Days after student and faculty protests rocked the University of Missouri, three Republican candidates for governor had something to say.
“We must stand up for the First Amendment, against pampered students who are there for seven or eight years and are still complaining about their surroundings,” Lt. Gov. Peter Kinder thundered at a GOP forum Nov. 14 in Platte County.
He called some of the university’s professors “tenured radicals,” and said that if elected “I would go on that campus, and I would confront those protesters, as Jay Nixon has been too cowardly to do.”
GOP governor candidates Catherine Hanaway and John Brunner quickly chimed in.
“Those students are being played by a faculty that has a liberal agenda, that has absolutely nothing to do with racism,” Hanaway said, to loud applause.
“These kids are telling me it’s so politically correct, you can’t talk, you can’t communicate,” Brunner said.
Two weeks after the resignations of the president of the University of Missouri System and the chancellor of the University of Missouri, an uneasy truce seems to have settled over the state’s largest college campus. Relative quiet seems to have returned to other campuses as well, although many underlying concerns about racial and gender attitudes and free-speech rights remain unresolved.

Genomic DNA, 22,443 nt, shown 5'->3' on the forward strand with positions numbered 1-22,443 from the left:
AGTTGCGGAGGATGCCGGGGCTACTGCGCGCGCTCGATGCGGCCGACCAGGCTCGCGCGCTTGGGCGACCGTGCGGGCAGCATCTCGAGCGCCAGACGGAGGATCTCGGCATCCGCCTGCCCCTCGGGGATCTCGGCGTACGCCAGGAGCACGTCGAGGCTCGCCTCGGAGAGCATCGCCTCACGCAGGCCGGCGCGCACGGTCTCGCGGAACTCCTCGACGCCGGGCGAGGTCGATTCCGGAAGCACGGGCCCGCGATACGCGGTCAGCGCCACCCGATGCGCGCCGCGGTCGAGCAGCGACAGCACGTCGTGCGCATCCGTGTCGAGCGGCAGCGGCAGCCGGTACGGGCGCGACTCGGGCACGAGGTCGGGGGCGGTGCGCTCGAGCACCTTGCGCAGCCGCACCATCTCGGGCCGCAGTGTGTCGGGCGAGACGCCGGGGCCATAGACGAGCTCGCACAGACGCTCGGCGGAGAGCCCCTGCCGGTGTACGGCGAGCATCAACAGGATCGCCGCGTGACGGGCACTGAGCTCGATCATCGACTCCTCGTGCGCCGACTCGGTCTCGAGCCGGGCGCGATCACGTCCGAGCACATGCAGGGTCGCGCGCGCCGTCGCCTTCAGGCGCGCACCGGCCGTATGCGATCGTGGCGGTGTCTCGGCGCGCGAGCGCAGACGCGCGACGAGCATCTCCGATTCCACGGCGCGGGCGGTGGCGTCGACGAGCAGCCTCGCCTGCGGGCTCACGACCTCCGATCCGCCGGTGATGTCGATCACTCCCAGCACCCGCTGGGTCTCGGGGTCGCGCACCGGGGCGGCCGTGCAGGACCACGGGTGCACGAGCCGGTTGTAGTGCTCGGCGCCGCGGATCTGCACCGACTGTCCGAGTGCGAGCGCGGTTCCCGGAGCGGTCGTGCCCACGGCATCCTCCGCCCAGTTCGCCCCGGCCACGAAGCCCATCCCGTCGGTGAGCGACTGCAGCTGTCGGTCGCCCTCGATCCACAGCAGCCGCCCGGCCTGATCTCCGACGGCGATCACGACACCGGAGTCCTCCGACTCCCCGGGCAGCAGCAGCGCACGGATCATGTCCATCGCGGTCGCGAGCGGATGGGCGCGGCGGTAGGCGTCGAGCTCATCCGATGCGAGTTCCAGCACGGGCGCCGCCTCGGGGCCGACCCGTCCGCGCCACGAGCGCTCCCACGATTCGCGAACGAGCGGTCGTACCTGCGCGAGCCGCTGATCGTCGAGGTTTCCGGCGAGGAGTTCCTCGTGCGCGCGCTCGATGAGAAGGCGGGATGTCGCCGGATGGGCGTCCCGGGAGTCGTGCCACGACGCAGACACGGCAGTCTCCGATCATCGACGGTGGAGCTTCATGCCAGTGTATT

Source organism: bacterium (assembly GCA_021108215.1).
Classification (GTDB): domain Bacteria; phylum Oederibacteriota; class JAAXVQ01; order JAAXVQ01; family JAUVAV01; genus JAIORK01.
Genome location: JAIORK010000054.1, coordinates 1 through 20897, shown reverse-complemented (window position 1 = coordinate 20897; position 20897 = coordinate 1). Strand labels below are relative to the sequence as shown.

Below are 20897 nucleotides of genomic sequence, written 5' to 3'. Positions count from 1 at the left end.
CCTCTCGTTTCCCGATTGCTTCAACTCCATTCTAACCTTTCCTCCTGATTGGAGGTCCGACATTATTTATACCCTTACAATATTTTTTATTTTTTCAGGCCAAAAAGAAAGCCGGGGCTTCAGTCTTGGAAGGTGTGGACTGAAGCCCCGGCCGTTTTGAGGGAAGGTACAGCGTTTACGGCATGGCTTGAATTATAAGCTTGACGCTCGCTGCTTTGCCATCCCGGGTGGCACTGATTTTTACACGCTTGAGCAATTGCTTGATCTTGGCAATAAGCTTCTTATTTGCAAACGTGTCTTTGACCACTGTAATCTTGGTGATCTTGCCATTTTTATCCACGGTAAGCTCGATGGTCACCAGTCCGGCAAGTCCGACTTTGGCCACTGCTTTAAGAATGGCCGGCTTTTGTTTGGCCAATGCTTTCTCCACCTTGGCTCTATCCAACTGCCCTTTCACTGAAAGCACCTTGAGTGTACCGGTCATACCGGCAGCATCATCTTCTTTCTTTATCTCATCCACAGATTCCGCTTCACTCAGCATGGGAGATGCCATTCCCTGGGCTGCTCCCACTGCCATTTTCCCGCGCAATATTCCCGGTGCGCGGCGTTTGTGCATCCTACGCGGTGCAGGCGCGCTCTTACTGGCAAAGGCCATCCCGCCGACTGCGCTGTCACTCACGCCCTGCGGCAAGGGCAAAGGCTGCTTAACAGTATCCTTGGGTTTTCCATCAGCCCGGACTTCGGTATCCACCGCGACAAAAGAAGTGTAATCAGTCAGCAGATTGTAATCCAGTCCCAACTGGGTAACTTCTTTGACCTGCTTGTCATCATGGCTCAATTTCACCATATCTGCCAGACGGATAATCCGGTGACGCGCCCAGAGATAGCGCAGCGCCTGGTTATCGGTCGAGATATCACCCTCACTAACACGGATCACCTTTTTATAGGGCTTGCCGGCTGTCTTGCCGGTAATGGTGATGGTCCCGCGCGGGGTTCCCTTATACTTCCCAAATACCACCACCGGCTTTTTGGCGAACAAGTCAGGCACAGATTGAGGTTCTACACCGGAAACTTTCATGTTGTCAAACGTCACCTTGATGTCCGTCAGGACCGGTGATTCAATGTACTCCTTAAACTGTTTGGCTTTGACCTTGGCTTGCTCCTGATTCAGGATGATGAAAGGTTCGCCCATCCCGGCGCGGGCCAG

But political scientists and campaign professionals say that if student and faculty demonstrations expand and deepen this year or next, campus protests could become a key issue in next year’s elections. Indeed, that debate may now be inevitable in Missouri in 2016, when campus racial policies are likely to intertwine with a robust argument over the response to the disturbances in Ferguson.
“If journalists keep the story alive, and ask questions pertaining to student unrest and why, the issue will become an important issue that candidates will have to address,” said Kenneth Warren, a political science professor at St. Louis University. “It will likely be an issue in the Missouri’s governor’s race, as well as Missouri’s U.S. Senate race.”
Days of rage
Campus protests were a major political issue half a century ago.
Ronald Reagan made criticism of student demonstrations a centerpiece of his 1966 campaign for California governor. “When the so-called free-speech advocates … were allowed to assault and humiliate the symbol of law and order and policemen on campus,” he told an audience that year, “that was the moment the ringleaders should have been taken by the scruff of the neck and thrown out of the university once and for all.”
In his announcement speech, Reagan accused campus activists of “neurotic vulgarities” and promised to return order to the state’s colleges. His sharp criticism of campus protesters likely led to his surprise victory, and one of the most important political careers of the 20th century.
“It’s well known among political observers that Reagan rode the tide of the general public’s dissent over protest activity on campuses,” said Robynn Kuhlmann, a political science professor at the University of Central Missouri.